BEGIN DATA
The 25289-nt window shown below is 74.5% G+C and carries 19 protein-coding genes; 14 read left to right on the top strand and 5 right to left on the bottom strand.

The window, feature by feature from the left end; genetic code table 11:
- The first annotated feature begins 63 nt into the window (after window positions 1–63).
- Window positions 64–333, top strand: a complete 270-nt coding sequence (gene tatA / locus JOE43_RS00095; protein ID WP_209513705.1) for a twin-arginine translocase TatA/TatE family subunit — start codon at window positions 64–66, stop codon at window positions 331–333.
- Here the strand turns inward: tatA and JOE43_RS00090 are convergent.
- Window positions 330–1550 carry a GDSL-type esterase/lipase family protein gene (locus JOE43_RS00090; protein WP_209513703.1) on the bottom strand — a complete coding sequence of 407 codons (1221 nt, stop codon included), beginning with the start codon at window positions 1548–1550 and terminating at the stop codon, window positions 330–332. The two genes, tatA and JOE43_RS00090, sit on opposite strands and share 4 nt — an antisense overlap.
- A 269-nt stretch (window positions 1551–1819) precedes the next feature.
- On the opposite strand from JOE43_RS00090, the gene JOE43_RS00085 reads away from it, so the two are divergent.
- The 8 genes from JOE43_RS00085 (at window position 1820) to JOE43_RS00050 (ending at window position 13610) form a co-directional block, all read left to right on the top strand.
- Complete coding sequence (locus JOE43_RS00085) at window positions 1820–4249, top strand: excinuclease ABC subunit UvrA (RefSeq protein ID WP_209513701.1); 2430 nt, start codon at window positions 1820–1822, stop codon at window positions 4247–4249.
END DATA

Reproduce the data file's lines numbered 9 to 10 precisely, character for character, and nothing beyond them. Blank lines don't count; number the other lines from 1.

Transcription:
- The 8 genes from JOE43_RS00085 (at window position 1820) to JOE43_RS00050 (ending at window position 13610) form a co-directional block, all read left to right on the top strand.
- Complete coding sequence (locus JOE43_RS00085) at window positions 1820–4249, top strand: excinuclease ABC subunit UvrA (RefSeq protein ID WP_209513701.1); 2430 nt, start codon at window positions 1820–1822, stop codon at window positions 4247–4249.